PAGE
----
AICorp of Waltham, Massachusetts is letting Schroder Ventures take the strain of its further expansion into Europe. In return for an injection of $7m of venture capital, Schroder becomes the owner of AICorp Europe, a holding company based in Holland, which manages AICorp’s offices in the UK, Germany, France and Benelux. AICorp US retains the […]
AICorp of Waltham, Massachusetts is letting Schroder Ventures take the strain of its further expansion into Europe. In return for an injection of $7m of venture capital, Schroder becomes the owner of AICorp Europe, a holding company based in Holland, which manages AICorp’s offices in the UK, Germany, France and Benelux. AICorp US retains the option to buy its offspring back at any time with price depending on the timing of the offer and the European sales performance. Meanwhile, the subsidiaries have an agreement to sell and support AICorp products exclusively in their regional markets, and AICorp US will earn royalties based on these sales. Basically, the venture capital will be used to promote AICorp’s knowledge based management system KBMS within Europe, thereby establishing it as a major player in business expert system solutions prior to the Single Market of 1992. Over the past 10 months that the IBM mainframe version of KBMS has been on sale in the US, 60 copies have been sold into 30 different customer sites, and this is a sales pattern the company would like to repeat in Europe. It expects to have a 40% world wide market share of knowledge-based business software within five years with a projected 25% to 30% of that coming from Europe. One European customer already voicing its satisfaction with AICorp products is British Gas North Thames which has bought KBMS and the proprietary natural language system Intellect to capture data at source and report back in Intellect from the IBM DB2 relational database. Indeed, the key to AICorp’s competitiveness is probably its Intellect natural language system which makes KBMS perfect for the introduction of knowledge based management at a clerical level, the company claims. Unfortunately, the company has no plans at present to offer any version of Intellect other than English. In view of its interest in the Single European Market, surely AICorp should, at the very least, make a token effort and polish up its Esperanto.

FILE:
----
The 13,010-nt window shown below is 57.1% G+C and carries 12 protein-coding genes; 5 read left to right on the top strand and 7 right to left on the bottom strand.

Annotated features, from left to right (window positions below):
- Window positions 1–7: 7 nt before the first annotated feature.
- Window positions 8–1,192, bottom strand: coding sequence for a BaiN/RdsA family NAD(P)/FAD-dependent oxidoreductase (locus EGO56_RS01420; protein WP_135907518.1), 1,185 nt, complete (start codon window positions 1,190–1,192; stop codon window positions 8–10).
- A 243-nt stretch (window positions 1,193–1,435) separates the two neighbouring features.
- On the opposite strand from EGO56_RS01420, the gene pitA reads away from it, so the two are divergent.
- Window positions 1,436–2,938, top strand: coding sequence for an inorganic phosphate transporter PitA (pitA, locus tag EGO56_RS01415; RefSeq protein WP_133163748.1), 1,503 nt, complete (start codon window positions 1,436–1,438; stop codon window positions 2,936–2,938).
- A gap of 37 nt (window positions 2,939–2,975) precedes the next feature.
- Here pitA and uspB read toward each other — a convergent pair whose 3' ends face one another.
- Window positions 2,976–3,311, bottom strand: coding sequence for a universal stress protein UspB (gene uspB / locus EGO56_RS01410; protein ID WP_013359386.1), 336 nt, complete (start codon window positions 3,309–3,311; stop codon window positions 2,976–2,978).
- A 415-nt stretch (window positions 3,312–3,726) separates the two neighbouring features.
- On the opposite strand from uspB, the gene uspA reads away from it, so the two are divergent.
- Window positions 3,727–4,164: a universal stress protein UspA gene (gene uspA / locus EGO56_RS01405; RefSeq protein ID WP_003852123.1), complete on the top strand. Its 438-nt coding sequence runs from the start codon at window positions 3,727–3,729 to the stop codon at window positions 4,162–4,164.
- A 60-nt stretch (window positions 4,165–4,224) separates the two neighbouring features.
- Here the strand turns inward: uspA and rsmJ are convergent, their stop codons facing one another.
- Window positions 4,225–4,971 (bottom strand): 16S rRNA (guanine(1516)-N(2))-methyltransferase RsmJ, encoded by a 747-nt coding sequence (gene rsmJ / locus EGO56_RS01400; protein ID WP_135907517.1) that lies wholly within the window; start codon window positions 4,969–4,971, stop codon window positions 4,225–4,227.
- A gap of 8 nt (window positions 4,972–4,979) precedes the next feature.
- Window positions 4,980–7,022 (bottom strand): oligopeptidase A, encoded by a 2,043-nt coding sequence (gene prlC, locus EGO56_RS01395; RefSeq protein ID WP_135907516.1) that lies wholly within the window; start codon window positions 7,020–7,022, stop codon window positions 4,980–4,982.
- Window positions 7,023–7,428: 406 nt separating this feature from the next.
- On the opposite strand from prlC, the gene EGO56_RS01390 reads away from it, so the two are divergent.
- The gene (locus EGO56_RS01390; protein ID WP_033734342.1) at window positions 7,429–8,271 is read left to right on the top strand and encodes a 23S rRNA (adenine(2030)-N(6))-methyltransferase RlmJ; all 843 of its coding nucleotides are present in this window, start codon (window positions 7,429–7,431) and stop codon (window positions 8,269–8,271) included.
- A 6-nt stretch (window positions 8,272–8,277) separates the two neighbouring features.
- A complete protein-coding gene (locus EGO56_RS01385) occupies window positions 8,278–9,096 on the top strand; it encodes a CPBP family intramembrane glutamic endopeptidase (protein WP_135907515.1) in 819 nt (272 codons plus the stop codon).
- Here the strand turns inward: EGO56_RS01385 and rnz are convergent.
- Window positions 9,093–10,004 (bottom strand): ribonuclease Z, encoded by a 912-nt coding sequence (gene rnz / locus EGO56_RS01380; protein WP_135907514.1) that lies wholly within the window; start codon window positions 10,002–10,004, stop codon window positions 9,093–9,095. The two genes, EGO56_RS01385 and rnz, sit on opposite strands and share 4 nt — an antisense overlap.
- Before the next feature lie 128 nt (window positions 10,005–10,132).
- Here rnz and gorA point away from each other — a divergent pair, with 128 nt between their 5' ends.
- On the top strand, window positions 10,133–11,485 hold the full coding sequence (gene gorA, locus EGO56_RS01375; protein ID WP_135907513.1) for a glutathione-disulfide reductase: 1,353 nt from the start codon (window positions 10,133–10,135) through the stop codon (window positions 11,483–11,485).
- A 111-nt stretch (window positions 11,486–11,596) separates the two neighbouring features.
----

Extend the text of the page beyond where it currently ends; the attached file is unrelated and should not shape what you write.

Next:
The company also took the opportunity to announce the launch of its new KBMS/PC product which began shipping 30 days ago in the US. This version of KBMS for micros is not a cut-down of the mainframe version, rather it constitutes a implementation of that version into the desktop environment under OS/2. (An MS-DOS version starts shipping next week.) AICorp claims that both the micro and the mainframe versions are 100% compatible so that developers can run anything built on the mainframe on a micro by using the file transfer facility on, for example, the ASCII file format. The range of database interfaces on the mainframe version, however, is not on KBMS/PC, but via file transfer it can reason with corporate data stored in DB2 or IMS databases with the products’ Systems Application Architecture Common User Access compliancy offering seamless integration. The company sees two main markets for KBMS/PC: buyers taking a first look at Expert System technology who would see the stand-alone product as a low cost, low-risk way of bringing knowldege-based management into their company; the second market will be composed of developers wanting a workstation tool on which to build, test and maintain mainframe applications without using up precious mainframe resources. Both the OS/2 and MS-DOS versions cost UKP6,500, run on 80286 or 80386 machines and respectively run under OS/2 1.0 and above, or MS-DOS 2.0 and above. The management system takes up 2Mb of memory, but requires 4Mb to function properly with a knowledge base and data storage. A run-time version of specific applications on multiple in-house and remote micros will also be available later in the year. – Katy Ring